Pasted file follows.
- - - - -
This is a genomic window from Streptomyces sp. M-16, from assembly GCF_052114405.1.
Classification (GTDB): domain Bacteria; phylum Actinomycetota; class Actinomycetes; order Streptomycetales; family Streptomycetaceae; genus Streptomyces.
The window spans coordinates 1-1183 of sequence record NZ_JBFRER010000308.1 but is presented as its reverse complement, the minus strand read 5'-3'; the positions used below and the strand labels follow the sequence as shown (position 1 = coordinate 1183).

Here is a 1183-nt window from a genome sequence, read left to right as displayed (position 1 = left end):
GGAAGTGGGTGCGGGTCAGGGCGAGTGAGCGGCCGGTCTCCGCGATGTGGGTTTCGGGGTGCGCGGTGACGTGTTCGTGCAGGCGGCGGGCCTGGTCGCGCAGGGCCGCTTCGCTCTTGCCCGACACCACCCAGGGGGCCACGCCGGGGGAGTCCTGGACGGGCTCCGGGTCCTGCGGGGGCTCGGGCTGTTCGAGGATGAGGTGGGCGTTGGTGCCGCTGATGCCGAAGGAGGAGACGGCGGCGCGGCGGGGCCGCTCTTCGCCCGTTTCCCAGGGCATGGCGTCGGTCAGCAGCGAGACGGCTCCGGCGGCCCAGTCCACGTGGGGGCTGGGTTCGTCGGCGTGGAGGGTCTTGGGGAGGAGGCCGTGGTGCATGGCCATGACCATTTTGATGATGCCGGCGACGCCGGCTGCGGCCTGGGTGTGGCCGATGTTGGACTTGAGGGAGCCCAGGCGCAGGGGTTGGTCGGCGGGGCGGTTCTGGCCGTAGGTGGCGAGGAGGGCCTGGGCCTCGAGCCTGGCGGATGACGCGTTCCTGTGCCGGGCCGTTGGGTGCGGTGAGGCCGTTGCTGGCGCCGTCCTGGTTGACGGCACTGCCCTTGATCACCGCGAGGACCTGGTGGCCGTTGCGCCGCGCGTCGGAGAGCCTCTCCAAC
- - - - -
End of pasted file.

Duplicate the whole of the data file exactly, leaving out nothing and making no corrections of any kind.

This is a genomic window from Streptomyces sp. M-16, from assembly GCF_052114405.1.
Classification (GTDB): domain Bacteria; phylum Actinomycetota; class Actinomycetes; order Streptomycetales; family Streptomycetaceae; genus Streptomyces.
The window spans coordinates 1-1183 of sequence record NZ_JBFRER010000308.1 but is presented as its reverse complement, the minus strand read 5'-3'; the positions used below and the strand labels follow the sequence as shown (position 1 = coordinate 1183).

Here is a 1183-nt window from a genome sequence, read left to right as displayed (position 1 = left end):
GGAAGTGGGTGCGGGTCAGGGCGAGTGAGCGGCCGGTCTCCGCGATGTGGGTTTCGGGGTGCGCGGTGACGTGTTCGTGCAGGCGGCGGGCCTGGTCGCGCAGGGCCGCTTCGCTCTTGCCCGACACCACCCAGGGGGCCACGCCGGGGGAGTCCTGGACGGGCTCCGGGTCCTGCGGGGGCTCGGGCTGTTCGAGGATGAGGTGGGCGTTGGTGCCGCTGATGCCGAAGGAGGAGACGGCGGCGCGGCGGGGCCGCTCTTCGCCCGTTTCCCAGGGCATGGCGTCGGTCAGCAGCGAGACGGCTCCGGCGGCCCAGTCCACGTGGGGGCTGGGTTCGTCGGCGTGGAGGGTCTTGGGGAGGAGGCCGTGGTGCATGGCCATGACCATTTTGATGATGCCGGCGACGCCGGCTGCGGCCTGGGTGTGGCCGATGTTGGACTTGAGGGAGCCCAGGCGCAGGGGTTGGTCGGCGGGGCGGTTCTGGCCGTAGGTGGCGAGGAGGGCCTGGGCCTCGAGCCTGGCGGATGACGCGTTCCTGTGCCGGGCCGTTGGGTGCGGTGAGGCCGTTGCTGGCGCCGTCCTGGTTGACGGCACTGCCCTTGATCACCGCGAGGACCTGGTGGCCGTTGCGCCGCGCGTCGGAGAGCCTCTCCAAC